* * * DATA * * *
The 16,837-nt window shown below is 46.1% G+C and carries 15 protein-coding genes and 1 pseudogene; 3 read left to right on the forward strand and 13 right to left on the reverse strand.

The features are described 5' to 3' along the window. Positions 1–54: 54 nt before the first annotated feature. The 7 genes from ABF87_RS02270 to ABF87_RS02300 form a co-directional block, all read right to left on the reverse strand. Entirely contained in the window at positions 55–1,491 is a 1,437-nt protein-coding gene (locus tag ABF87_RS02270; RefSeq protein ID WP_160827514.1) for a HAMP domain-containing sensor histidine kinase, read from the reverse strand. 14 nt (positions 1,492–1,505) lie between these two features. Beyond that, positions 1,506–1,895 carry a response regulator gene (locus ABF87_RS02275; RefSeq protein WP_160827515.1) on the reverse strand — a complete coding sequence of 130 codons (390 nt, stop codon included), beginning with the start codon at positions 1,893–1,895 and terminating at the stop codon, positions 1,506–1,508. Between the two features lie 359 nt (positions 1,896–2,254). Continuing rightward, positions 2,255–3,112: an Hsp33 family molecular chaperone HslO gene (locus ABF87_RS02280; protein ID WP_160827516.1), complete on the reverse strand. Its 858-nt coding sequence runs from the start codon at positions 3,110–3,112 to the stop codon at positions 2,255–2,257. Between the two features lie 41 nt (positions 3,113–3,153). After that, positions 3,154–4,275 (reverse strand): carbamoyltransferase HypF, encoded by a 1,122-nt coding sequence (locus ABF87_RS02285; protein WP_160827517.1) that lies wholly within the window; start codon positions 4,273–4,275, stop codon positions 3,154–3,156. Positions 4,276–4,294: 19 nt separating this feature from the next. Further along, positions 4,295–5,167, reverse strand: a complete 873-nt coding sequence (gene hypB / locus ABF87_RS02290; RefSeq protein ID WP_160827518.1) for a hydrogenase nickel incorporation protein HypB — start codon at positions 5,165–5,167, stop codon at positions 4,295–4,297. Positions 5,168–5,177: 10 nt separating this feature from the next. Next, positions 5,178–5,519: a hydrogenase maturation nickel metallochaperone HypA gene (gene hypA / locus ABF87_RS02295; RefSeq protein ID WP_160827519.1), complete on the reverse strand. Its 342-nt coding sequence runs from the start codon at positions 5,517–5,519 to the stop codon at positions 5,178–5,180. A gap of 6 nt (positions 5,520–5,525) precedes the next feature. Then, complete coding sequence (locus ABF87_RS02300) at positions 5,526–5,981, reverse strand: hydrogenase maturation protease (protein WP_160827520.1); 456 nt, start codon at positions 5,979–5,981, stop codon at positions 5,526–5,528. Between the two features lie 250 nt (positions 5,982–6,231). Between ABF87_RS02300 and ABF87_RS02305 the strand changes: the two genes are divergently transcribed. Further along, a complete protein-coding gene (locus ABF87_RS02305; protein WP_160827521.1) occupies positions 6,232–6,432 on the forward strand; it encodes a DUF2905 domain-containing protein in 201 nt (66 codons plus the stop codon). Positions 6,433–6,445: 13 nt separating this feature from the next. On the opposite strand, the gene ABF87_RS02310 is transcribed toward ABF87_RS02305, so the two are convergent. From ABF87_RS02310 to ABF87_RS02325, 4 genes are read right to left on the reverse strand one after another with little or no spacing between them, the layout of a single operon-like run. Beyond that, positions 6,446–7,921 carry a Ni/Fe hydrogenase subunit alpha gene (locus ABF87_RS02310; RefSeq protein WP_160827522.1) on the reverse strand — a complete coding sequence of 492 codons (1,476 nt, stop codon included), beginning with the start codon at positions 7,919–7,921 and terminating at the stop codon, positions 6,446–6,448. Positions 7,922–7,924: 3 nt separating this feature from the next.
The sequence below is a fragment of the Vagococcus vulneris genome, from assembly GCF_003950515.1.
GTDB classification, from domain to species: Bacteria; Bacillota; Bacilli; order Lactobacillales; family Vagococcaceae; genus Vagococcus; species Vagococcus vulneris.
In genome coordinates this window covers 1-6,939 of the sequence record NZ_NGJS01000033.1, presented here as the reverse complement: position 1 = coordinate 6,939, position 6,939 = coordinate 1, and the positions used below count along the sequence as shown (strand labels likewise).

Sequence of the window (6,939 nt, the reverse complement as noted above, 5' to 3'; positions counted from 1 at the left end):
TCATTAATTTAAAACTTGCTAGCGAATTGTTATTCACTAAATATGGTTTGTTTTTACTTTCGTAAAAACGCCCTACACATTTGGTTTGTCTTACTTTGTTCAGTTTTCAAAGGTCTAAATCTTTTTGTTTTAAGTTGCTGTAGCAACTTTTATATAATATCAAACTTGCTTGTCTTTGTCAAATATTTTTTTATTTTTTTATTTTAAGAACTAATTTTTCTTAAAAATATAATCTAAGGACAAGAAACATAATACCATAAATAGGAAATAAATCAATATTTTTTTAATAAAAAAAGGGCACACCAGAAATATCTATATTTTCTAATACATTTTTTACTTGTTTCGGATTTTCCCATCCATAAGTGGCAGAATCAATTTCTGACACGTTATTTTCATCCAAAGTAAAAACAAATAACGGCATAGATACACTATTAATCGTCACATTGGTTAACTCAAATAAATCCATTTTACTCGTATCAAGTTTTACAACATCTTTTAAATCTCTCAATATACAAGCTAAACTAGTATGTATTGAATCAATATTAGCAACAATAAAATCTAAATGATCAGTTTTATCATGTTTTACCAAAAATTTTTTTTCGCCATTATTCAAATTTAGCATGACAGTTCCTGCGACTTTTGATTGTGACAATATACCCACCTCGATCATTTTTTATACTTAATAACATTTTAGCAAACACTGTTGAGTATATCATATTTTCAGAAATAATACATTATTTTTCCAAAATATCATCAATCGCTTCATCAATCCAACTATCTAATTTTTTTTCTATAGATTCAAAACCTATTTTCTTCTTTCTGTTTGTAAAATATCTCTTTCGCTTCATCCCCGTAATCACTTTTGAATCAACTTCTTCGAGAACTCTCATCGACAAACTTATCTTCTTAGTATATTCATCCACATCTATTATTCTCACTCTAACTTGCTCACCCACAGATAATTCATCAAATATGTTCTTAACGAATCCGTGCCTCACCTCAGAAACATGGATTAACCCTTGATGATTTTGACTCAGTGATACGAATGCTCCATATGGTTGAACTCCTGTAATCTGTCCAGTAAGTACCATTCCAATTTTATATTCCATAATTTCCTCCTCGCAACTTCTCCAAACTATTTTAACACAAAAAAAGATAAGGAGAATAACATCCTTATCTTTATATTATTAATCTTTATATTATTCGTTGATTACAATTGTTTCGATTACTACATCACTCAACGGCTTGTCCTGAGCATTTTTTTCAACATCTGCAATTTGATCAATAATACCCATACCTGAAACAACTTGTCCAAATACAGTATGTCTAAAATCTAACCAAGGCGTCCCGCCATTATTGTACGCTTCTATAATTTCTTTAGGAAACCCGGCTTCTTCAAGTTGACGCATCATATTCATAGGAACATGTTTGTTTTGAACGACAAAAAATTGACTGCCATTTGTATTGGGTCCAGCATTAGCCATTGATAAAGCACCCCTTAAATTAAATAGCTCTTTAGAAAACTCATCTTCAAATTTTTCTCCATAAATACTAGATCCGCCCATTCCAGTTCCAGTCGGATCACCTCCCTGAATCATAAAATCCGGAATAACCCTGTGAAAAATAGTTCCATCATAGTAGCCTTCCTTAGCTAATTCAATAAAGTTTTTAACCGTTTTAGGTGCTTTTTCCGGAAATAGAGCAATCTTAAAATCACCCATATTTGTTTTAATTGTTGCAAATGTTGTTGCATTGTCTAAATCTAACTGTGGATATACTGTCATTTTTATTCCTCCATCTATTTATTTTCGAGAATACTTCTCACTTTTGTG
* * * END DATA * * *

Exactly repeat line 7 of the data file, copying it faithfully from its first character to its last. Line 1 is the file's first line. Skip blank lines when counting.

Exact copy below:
TCATTAATTTAAAACTTGCTAGCGAATTGTTATTCACTAAATATGGTTTGTTTTTACTTTCGTAAAAACGCCCTACACATTTGGTTTGTCTTACTTTGTTCAGTTTTCAAAGGTCTAAATCTTTTTGTTTTAAGTTGCTGTAGCAACTTTTATATAATATCAAACTTGCTTGTCTTTGTCAAATATTTTTTTATTTTTTTATTTTAAGAACTAATTTTTCTTAAAAATATAATCTAAGGACAAGAAACATAATACCATAAATAGGAAATAAATCAATATTTTTTTAATAAAAAAAGGGCACACCAGAAATATCTATATTTTCTAATACATTTTTTACTTGTTTCGGATTTTCCCATCCATAAGTGGCAGAATCAATTTCTGACACGTTATTTTCATCCAAAGTAAAAACAAATAACGGCATAGATACACTATTAATCGTCACATTGGTTAACTCAAATAAATCCATTTTACTCGTATCAAGTTTTACAACATCTTTTAAATCTCTCAATATACAAGCTAAACTAGTATGTATTGAATCAATATTAGCAACAATAAAATCTAAATGATCAGTTTTATCATGTTTTACCAAAAATTTTTTTTCGCCATTATTCAAATTTAGCATGACAGTTCCTGCGACTTTTGATTGTGACAATATACCCACCTCGATCATTTTTTATACTTAATAACATTTTAGCAAACACTGTTGAGTATATCATATTTTCAGAAATAATACATTATTTTTCCAAAATATCATCAATCGCTTCATCAATCCAACTATCTAATTTTTTTTCTATAGATTCAAAACCTATTTTCTTCTTTCTGTTTGTAAAATATCTCTTTCGCTTCATCCCCGTAATCACTTTTGAATCAACTTCTTCGAGAACTCTCATCGACAAACTTATCTTCTTAGTATATTCATCCACATCTATTATTCTCACTCTAACTTGCTCACCCACAGATAATTCATCAAATATGTTCTTAACGAATCCGTGCCTCACCTCAGAAACATGGATTAACCCTTGATGATTTTGACTCAGTGATACGAATGCTCCATATGGTTGAACTCCTGTAATCTGTCCAGTAAGTACCATTCCAATTTTATATTCCATAATTTCCTCCTCGCAACTTCTCCAAACTATTTTAACACAAAAAAAGATAAGGAGAATAACATCCTTATCTTTATATTATTAATCTTTATATTATTCGTTGATTACAATTGTTTCGATTACTACATCACTCAACGGCTTGTCCTGAGCATTTTTTTCAACATCTGCAATTTGATCAATAATACCCATACCTGAAACAACTTGTCCAAATACAGTATGTCTAAAATCTAACCAAGGCGTCCCGCCATTATTGTACGCTTCTATAATTTCTTTAGGAAACCCGGCTTCTTCAAGTTGACGCATCATATTCATAGGAACATGTTTGTTTTGAACGACAAAAAATTGACTGCCATTTGTATTGGGTCCAGCATTAGCCATTGATAAAGCACCCCTTAAATTAAATAGCTCTTTAGAAAACTCATCTTCAAATTTTTCTCCATAAATACTAGATCCGCCCATTCCAGTTCCAGTCGGATCACCTCCCTGAATCATAAAATCCGGAATAACCCTGTGAAAAATAGTTCCATCATAGTAGCCTTCCTTAGCTAATTCAATAAAGTTTTTAACCGTTTTAGGTGCTTTTTCCGGAAATAGAGCAATCTTAAAATCACCCATATTTGTTTTAATTGTTGCAAATGTTGTTGCATTGTCTAAATCTAACTGTGGATATACTGTCATTTTTATTCCTCCATCTATTTATTTTCGAGAATACTTCTCACTTTTGTG